Pray for Hungary Sunday, January 18, 2009

Pray for Hungary Sunday, January 18, 2009

Lectionary Text and Prayers for Hungary: John 1:43-51

Hear our prayer this day, for the numbers of your people who are in recovery from oppression or spiritual unhealth brought about by powers opposed to You.  Help such congregations to overcome the malaise and blunted nerve that is a sign of victimization.  May the Reformed Church of Hungary (and especially the third of them who remain marginalized just outside the borders of the country), we pray, know that they are part of a prayer and practice koinonia much larger than themselves.

As we grow in our believing, help us to connect the ancient and the present (as John does for us today), made vital in the life-gifts and messages, the very presence, of the Son of God, the Son of Man, our Jesus the Christ – For in his Name we pray.  Amen.

  • The declining birth-rate in Hungary, true of many EU countries at this time, means that the national education office intends to close 2/3 of all higher education institutions, with particularly the religious colleges and universities feeling targeted.   Pray for the worth of the Church’s presence in Hungary  in higher education. 
  • Again, now, a list of clergy has been activated from State/Party Archives, identifying church leaders who “informed” on their fellow church members during the 1948-1989 ‘Soviet’ years, often only to safeguard their homes, families and jobs.  Pray that this process can be accompanied by forgiveness and internal healing rather than by political manipulations within the Church.
  • Be with the populace of Hungary as it is battered by EU integration requirements and immigrant incursions, – from the East (ie., the current President brought in 4000 Chinese nationals early in his term of office, and now we are importing Chinese police candidates to supervise them), – from the South (ie., Iraqis, Pakistanis, and Afghans “wash” through Hungary in their desperation to find a safe home in the West, and a surprising number choose to stay), – or more locally, the minority Roma are enjoying some consciousness-raising and a phenomenal birth-rate increase!  This diluting puts a great strain on Hungarian identity too early in the re-finding process.
  • Praise God for the present and future faithful, hopeful, Christian leaders who are not daunted by the many challenges they face. Strengthen them in their efforts to meld the several theologies being practiced in the Reformed Churches here in these days, so they can allow a genuine Christ-centered vitality to emerge from historic Church-ness.

(Prayer by Coralyn and Laslo Medyesy )

Global Ministries International Partner  in Hungary:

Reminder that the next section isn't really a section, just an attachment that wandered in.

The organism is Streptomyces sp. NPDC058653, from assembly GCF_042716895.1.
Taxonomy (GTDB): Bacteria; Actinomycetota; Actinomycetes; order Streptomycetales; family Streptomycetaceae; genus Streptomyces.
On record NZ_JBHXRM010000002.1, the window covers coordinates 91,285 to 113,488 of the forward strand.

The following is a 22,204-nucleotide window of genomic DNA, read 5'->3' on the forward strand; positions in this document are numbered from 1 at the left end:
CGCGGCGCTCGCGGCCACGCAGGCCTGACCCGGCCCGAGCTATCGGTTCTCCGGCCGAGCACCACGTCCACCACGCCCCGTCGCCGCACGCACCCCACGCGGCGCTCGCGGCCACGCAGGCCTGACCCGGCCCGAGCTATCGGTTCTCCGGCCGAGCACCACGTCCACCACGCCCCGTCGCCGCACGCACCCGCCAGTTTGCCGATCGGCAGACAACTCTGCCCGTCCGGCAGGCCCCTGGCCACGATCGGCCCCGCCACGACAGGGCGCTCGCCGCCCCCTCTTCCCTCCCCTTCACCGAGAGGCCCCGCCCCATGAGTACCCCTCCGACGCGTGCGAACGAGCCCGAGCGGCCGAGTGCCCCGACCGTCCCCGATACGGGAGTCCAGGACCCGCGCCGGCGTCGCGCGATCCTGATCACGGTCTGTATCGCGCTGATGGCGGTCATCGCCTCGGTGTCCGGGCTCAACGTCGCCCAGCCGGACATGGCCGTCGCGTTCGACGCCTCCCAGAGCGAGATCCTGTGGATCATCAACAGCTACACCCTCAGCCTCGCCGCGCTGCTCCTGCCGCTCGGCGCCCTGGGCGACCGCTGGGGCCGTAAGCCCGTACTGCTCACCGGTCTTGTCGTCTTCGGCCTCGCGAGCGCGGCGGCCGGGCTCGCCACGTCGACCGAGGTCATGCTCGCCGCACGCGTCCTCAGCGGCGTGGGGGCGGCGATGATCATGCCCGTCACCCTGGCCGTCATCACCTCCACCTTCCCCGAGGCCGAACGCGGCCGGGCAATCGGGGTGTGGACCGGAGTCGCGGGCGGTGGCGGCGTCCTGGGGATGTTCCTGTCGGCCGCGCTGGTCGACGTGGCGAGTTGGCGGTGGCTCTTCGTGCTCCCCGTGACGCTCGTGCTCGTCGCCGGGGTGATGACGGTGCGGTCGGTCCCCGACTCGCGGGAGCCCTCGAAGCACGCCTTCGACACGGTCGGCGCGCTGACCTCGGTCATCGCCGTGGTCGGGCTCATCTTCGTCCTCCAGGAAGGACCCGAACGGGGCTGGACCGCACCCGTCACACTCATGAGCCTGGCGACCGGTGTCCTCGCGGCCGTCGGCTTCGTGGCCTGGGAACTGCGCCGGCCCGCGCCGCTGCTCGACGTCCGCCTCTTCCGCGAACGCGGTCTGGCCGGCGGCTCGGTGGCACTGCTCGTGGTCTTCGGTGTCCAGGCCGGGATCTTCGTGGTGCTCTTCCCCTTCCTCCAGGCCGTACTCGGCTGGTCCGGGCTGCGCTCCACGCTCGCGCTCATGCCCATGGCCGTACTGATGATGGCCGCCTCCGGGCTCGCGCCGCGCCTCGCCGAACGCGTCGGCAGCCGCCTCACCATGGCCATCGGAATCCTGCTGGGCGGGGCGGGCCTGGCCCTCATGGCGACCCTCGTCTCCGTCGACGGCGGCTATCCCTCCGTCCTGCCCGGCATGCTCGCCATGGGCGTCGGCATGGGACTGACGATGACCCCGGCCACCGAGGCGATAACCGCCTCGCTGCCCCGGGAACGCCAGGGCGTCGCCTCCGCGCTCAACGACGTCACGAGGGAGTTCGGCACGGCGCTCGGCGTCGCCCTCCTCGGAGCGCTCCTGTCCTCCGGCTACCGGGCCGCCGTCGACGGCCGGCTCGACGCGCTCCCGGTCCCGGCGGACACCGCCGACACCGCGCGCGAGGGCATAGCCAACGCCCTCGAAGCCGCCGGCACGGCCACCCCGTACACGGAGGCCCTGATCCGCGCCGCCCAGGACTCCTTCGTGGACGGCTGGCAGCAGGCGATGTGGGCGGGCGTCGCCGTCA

• The Reformed Church in Hungary is, in terms of numbers, the largest denomination in Hungary, after the Roman Catholic Church. The existence of the Reformed Church in Hungary dates from this Debrecen Synod of 1567. At present the registered number of Reformed Hungarians world-wide is about three and a half million. Of these, some two million live in Hungary. In consequence of the dismemberment of Hungary after World War I, many congregations—even whole church districts in Transylvania—were separated from the church and placed beyond the borders of this country. These believers continue to live in their old homes, but in alien linguistic and religious surroundings. In the United States there are some 70 Hungarian Reformed congregations in two separate church bodies. The Reformed Church in Hungary maintains close fraternal relations with Hungarian coreligionists living abroad, whether in neighboring countries or dispersed throughout the world, partly through the World Federation of Hungarian Reformed Believers, and partly within the framework of the Consultative Synod of the Hungarian Reformed Church. Reformed believers amount to about 21% of the Hungarian population of ten million. 1200 congregations live in four Church Districts and 27 seniorates.

Global Ministries Missionaries in Hungary:

Coralyn and Laslo Medyesy are Global Ministries missionaries with the Reformed Church in Hungary, based in Budapest, Hungary. Coralyn is a Teacher of Social Work and Diakonia at the Nagy Koros School. Laslo serves as professor of theology in the Department of Theology of the Gaspar Karoli Reformed University in Budapest.

Barbara and Zoltan Szucs are Global Ministries missionaries with the Reformed Church in Hungary. Barbara works with the Roma (Gypsy) mission as an enabler and Zoltan serves as a Professor of Practical Theology at Karoli Gaspar University in Budapest.